DEL: It’s about what’s going on in my life at that moment... i don’t stand alone someone somewhere must be going through the same s**t. Nothing vocally is planned, that idea seems ridiculous to me. How can you mean it? You become a shallow liar... never underestimate the intelligence of your audience, they will see straight through it.

MICK: There’s a serious artistic feel snagged inside this music, so what would you say was the most poignant moment in the lyrics on this EP?

DEL: For me personally the whole song Disconnect mean as a lot to me. Once again it’s about what was what was going on at the time.

MICK: The way ‘Burn’ slinks by it sounds like you have early rave sensibilities! Is that a coincidence?

DEL: We’ve always been into all kinds of different stuff and with ‘Burn’ we just wanted to go all out for energy

MAX: Yeah we love the high energy guitar things it’s the bastard cousin of ‘History Of Guns’, ‘Compassion Fatigue’ and ‘Your Obedient Servants’

MICK: Most people wouldn’t be too offended if the first track was dubbed triphop.

MAX: that’s a new one on us! but yeah i guess it’s got that kind of vibe, well up until the end. It’s a sci-fi dream and then being wrenched back to reality... The band Onion Jack have asked to do a remix of it, it’ll be interesting to see how it comes out.

MICK: Kevin Gerrish on bass. Is that not a permanent position,

DEL: Good god no!

MICK: it’s just the two of you?

DEL: Trust us if you’d met him, you’d understand!

MAX: Yeah Kev was a funny one. I mean we did recruit him as a full time member, and Mirror Pond was going to be a full length album and everything. I mean it wasn’t like just the two of us like Disconnect and Flashes were, in that we were thinking very much like a three-piece at the time... Hughes the Reverend also makes an appearance, playing lead guitar on Skin Can’t Breathe.

MICK: More conventional singing from Del, then the madness resums – why so?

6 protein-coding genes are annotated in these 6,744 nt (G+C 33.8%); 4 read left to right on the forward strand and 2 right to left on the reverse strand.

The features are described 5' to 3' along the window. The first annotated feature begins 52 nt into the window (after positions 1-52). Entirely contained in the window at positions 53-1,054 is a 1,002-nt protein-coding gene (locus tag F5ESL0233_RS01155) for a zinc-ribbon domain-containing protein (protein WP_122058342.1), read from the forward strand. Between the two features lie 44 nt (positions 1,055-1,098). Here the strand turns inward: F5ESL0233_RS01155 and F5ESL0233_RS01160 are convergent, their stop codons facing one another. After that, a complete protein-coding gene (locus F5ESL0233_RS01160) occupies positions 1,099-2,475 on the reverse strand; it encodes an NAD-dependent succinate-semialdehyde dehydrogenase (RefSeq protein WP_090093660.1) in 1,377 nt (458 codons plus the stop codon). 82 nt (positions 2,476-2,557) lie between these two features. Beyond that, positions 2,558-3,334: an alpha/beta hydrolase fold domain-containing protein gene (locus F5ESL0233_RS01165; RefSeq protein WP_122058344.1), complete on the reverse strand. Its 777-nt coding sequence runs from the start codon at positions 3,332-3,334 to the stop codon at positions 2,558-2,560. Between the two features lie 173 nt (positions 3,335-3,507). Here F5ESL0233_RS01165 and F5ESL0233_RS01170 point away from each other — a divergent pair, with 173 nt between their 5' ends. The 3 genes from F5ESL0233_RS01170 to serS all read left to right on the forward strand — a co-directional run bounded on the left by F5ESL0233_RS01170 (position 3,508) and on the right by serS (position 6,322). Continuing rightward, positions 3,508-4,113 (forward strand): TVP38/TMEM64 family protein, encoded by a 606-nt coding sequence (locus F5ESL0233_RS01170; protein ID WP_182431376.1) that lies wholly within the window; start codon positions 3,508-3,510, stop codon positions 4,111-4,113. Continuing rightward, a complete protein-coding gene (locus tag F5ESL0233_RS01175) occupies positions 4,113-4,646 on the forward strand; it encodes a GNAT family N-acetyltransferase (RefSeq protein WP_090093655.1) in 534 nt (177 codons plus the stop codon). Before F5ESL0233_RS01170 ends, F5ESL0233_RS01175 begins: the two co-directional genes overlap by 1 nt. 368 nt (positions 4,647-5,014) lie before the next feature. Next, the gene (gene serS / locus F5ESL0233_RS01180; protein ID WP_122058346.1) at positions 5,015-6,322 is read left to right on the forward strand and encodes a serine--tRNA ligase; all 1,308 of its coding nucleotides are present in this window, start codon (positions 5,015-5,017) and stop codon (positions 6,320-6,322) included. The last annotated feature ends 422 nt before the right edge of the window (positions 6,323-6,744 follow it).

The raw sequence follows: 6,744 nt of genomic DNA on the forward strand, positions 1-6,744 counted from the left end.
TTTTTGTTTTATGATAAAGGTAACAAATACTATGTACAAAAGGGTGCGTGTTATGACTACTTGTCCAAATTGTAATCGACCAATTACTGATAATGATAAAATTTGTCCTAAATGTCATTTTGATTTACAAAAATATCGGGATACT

DEL: Maybe the vodka was kicking in!

MICK: The stompier it gets the moiré addled and snide it becomes.

DEL: The music and the vocals feed off each other.

MICK: It seems by now you’ve achieved an image – you’ll either have an unruly brawl, or there’ll be great beauty.

DEL: Why can’t we combine the two? Mind you it would be like what we have now, we don’t know if we are up or down, mentally that is...

MAX: Um yeah well life’s a f*****g mess, but at times a beautiful one.

MICK: You do realise that with you ability and the way you can make the rhythm so exciting that with a less complicated approach you’d reach more people. You can’t, presumably help yourself. There’s no desire to make it easy?

DEL: What would be the point in that? We would be like every other band. No, if only one person likes what we do then we have done what we set out to do... we make music that we like.

MAX: It would be nice not to be so f*****g skint all the time though.

MICK: Rumbling bass on 5 sounds wonderfully like some Joy Division offspring

DEL: The funny thing is Kev came up with that bass line and normally he was just into his slap bass funk stuff!

MICK: So, okay – lyrics, rubbish or genius?

DEL: That has to remain up to the listener to decide.

MAX: I’m always instantly suspicious of anyone who calls themselves a genius.

DEL: Well i didn’t

MAX: Yeah well good... Mick, don’t start giving him ideas!

MICK: Goose on bass? Revered on guitar? Permanent now?

DEL: Goose has quit, Reverend’s now the drummer!! And we’ve finally found our guitarist, Fester.

MAX: I don’t know why we have such a hard time with band members...

DEL: Something to do with our personalities!

MICK: What was all the mythical bits about?

DEL: Mythical bits?

MAX: Well there’s all that bible wanked-on stuff

DEL: I had been waiting for years to talk Max into Flashes... i wanted it to drag you down and pull you in. I don’t like listening to myself rant on but this, well... it’s a lot of the darkness inside coming out of my mouth. Life can be very mythical. You are the only person to spot this Mick; but way back when, i was into white magic and depression (just for a change) but it stayed with me and now it’s on the CD. Max knows somehow how to catch those moods, that’s how we work.

MICK: How long do these recordings take. There is so much to them.

DEL: Always longer than it should do!

MAX: It’s well not my fault! When we work we actually work surprisingly quickly, everyone improvises their parts in one or two takes and then i’ll cut stuff away and add the little rhythmic things and sound effects and stuff... it’s just a bastard trying to find the time when we’ve both got bloody day jobs to do...

DEL: And we have to spend a lot of time in the pub.

MAX: yeah, some more than others.

DEL: Actually it’s something we’ve been planning if we can ever find the time and people who could take the pace is naffing off to a remote farm house in Wales or somewhere with a load of equipment,

MAX: bottles of vodka,

DEL: yeah, and recording gear, and spend a couple of weeks writing and recording a whole album

MAX: we’d easily do it, as we’ve said most of our stuff comes from improvisation

DEL: we’d take bets on who’d have a breakdown first

MAX: it would make great telly...

MICK: Is there a story running through it, because I felt like I was passing through a film?

DEL: Yes and no, in that everything we do is related to everything else that we do.

MAX: Yeah there are a lot of cross references, and patterns in our stuff.